File photo. (Pixabay)

File photo. (Pixabay)

B.C. judge rules that 2nd mom should be 3rd legal parent in polyamorous family

All three adults have lived together in a committed relationship since 2017

Editor’s note: The names used here are not the individuals’ real names and were provided by the court.

A B.C. Supreme Court judge has added a third parent for a child that already has a mother and father.

Justice Sandra Wilkinson made the decision Friday to allow Eliza and Bill, who are the biological parents of Clarke, 2, to add Olivia, their third partner, to the child’s birth certificate as a legal parent.

According to court documents, Eliza and Bill have lived together and been partners since the early 2000s. They met Olivia in 2013 and began a romantic relationship with her in 2016, and she moved in a year later.

“The petitioners are in a relationship known in the polyamory community as a triad,’” Wilkinson stated. “As the petitioners explain, to them this means that they each have a relationship with one another and each of their relationships with each other are considered equal.”

Court documents state that while it’s unclear if all three people were committed to the idea of Olivia being a “full parent” prior to Eliza’s pregnancy, at some point during the nine months all three agreed she would be fully involved. The judge said that Olivia had a “very active role” in preparing for the child’s birth, including inducing lactation so she could breastfeed.

“In fact, Olivia was the first parent to feed Clarke after he was born,” Wilkinson stated. Olivia also took four weeks off, unpaid, to be with the baby and family after birth.

WIlkinson noted that by all accounts, the triad has been living life like any other family; sharing parental duties, taking trips together, visiting all three families and adjusting their parenting due to the impact of COVID-19.

“It is not disputed that Clarke is being raised by three loving, caring, and extremely capable individuals,” Wilkinson stated. “Unlike many family law matters which come before the court, this is not an instance of family members taking adverse positions. The petitioners are in agreement that Olivia should be recognized as Clarke’s legal parent, alongside Eliza and Bill.”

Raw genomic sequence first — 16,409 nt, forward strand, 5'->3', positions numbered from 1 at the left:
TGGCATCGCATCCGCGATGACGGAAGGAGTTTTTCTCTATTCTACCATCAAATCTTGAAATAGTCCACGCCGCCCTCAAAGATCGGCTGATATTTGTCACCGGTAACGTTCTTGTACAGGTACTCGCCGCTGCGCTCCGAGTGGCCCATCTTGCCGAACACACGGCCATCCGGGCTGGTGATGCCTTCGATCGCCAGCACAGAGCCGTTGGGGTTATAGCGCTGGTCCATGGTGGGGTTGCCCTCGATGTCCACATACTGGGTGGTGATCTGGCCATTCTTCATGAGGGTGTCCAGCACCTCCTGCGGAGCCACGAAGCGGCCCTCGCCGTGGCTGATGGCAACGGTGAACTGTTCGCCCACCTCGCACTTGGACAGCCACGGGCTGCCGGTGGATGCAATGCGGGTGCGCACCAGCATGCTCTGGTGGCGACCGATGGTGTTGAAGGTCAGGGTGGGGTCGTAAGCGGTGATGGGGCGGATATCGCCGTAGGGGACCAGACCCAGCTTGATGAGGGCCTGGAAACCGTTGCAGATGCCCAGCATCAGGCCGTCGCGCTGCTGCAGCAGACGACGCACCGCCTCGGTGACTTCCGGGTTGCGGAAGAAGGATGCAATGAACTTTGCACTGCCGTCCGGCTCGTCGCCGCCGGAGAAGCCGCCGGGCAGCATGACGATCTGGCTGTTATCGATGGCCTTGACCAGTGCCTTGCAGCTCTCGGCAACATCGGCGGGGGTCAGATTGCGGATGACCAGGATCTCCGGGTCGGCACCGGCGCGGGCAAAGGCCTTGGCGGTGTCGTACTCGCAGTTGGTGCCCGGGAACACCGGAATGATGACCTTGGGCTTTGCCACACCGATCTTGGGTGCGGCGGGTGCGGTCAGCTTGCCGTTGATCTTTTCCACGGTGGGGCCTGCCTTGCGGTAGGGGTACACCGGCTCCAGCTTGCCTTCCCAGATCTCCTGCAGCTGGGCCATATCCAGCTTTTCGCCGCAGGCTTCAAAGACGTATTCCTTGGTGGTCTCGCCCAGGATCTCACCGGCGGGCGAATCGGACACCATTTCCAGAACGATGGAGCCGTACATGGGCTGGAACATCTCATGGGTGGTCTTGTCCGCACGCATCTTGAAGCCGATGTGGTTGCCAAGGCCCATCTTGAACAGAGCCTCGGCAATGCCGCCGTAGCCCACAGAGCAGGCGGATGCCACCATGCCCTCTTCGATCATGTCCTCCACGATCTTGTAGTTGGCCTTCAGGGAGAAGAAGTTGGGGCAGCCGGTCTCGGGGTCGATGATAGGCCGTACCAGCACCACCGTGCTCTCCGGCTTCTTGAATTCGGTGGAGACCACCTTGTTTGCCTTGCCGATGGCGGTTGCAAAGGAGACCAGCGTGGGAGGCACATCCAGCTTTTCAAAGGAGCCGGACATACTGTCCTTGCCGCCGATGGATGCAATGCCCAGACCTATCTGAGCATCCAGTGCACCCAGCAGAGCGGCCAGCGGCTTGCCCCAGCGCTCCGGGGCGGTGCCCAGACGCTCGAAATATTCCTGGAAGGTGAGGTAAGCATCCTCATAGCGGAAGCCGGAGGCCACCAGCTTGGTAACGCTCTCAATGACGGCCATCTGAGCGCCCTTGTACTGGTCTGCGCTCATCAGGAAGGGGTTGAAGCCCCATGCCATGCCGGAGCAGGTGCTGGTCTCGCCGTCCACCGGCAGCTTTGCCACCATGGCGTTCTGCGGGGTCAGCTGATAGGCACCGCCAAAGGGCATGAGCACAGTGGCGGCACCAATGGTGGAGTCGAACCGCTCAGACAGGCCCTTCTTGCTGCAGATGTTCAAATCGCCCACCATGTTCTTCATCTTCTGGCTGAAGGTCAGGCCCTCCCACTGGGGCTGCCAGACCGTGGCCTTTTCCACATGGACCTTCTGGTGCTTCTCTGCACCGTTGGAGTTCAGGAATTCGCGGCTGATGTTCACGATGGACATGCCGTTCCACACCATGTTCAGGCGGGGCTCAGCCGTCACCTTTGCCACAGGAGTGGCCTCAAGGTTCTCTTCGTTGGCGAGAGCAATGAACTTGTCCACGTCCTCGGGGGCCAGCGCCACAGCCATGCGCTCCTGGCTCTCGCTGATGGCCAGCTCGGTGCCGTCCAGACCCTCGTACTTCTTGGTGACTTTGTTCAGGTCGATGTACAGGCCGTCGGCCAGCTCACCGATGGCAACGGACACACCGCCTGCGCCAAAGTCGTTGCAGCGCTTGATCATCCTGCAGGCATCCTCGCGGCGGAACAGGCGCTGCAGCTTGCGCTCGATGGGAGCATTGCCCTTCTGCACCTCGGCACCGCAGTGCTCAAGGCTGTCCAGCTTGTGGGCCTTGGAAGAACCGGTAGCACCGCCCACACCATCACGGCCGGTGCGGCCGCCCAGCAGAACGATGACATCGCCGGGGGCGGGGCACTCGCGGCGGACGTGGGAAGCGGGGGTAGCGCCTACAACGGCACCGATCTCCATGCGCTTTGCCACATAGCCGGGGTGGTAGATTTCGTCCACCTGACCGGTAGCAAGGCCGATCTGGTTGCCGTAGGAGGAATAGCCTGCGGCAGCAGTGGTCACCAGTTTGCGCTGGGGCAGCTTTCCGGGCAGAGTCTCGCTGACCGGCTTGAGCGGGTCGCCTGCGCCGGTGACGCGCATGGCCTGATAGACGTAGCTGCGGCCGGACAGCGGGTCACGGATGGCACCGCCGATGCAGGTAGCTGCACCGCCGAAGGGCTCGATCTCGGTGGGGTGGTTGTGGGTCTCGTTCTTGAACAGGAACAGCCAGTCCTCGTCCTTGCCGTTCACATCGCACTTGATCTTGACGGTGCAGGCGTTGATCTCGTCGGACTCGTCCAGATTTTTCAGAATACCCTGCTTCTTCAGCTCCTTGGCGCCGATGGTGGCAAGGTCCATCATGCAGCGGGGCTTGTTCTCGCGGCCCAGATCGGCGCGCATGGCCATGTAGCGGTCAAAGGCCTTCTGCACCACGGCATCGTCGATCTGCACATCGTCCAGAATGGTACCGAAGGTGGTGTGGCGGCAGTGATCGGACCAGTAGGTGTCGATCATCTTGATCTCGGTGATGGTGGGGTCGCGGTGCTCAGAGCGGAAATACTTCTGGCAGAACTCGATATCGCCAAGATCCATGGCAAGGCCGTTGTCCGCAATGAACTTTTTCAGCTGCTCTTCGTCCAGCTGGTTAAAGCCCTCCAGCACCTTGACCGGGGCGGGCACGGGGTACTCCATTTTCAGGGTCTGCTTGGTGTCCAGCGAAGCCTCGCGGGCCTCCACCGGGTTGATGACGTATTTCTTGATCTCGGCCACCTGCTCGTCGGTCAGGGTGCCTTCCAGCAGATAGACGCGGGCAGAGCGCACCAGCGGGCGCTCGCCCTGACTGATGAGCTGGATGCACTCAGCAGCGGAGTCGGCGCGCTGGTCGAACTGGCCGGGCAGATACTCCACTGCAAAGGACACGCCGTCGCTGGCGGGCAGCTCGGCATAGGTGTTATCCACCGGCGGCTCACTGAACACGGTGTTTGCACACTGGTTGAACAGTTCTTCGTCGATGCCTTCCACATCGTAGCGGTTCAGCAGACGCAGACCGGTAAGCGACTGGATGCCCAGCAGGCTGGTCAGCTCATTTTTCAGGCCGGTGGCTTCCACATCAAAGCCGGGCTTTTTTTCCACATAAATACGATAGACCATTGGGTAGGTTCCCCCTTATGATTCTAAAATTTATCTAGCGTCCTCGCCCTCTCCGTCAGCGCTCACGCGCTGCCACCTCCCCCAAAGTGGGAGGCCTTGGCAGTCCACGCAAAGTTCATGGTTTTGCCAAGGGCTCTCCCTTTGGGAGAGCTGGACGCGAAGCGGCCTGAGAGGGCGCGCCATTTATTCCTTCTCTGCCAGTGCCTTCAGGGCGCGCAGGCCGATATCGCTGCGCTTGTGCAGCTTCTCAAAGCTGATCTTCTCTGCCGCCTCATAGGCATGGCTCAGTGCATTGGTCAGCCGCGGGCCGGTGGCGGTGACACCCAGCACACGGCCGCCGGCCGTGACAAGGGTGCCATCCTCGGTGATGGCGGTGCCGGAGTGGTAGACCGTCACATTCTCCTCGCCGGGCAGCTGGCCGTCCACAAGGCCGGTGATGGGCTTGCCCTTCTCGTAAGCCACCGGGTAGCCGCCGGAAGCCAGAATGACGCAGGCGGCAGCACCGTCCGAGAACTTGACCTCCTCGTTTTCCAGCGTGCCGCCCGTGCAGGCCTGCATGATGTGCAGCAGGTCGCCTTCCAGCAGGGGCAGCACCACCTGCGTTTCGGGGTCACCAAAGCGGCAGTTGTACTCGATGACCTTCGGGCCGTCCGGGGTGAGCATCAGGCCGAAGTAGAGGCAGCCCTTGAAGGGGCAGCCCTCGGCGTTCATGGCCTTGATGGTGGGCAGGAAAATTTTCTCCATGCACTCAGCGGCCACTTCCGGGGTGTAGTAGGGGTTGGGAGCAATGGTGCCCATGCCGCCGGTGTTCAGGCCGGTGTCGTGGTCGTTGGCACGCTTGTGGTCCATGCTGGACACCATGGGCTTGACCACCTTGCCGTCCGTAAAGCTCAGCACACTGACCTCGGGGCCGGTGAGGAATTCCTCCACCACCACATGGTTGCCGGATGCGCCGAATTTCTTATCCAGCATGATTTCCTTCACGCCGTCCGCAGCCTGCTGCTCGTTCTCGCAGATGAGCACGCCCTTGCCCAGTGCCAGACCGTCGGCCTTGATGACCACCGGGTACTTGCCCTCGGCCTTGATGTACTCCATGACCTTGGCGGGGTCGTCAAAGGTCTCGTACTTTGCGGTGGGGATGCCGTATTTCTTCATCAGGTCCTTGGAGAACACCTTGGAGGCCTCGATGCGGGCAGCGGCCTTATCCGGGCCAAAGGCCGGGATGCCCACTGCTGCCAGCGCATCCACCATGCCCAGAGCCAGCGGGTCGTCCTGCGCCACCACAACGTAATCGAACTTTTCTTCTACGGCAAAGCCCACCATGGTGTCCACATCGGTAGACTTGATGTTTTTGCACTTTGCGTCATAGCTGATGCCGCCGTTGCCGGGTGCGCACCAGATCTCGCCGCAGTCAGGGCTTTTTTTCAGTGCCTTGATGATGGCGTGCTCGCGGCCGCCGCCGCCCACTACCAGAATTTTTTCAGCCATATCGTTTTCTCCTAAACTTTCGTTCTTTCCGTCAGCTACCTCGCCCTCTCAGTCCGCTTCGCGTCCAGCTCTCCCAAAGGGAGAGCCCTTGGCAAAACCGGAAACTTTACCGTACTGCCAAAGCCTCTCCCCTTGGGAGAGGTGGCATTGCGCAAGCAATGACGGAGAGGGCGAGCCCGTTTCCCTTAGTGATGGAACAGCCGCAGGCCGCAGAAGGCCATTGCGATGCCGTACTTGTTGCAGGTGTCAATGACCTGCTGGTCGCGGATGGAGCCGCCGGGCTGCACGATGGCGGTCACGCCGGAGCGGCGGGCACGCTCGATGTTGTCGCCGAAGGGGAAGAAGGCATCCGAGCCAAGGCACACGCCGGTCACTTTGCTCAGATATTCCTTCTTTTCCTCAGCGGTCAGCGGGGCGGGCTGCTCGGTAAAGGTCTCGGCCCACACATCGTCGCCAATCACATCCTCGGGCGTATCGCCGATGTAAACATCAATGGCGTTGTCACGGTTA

The family found themselves before the court because the Family Law Act does not allow for a third parent to be legally added, “unless that child is conceived using assisted reproduction.” Clarke was conceived naturally.

Wilkinson did not agree with B.C.’s Attorney General, who had said that Olivia being declared the child’s guardian would achieve what the family wanted.

“There are clear and tangible differences between being a parent and being a guardian, evidenced, in part, by the legislature’s decision to distinguish between these two roles with separate designations,” she stated. “A parentage declaration is also a symbolic recognition of a parent-child relationship. This difference should not be minimized.”

Wilkinson she would “declare that Olivia is Clarke’s legal parent, alongside Eliza and Bill, and that his birth registration be amended accordingly by the Vital Statistics Agency.”

ALSO READ: Vancouver Island man’s $32-trillion lawsuit thrown out by B.C. Supreme Court


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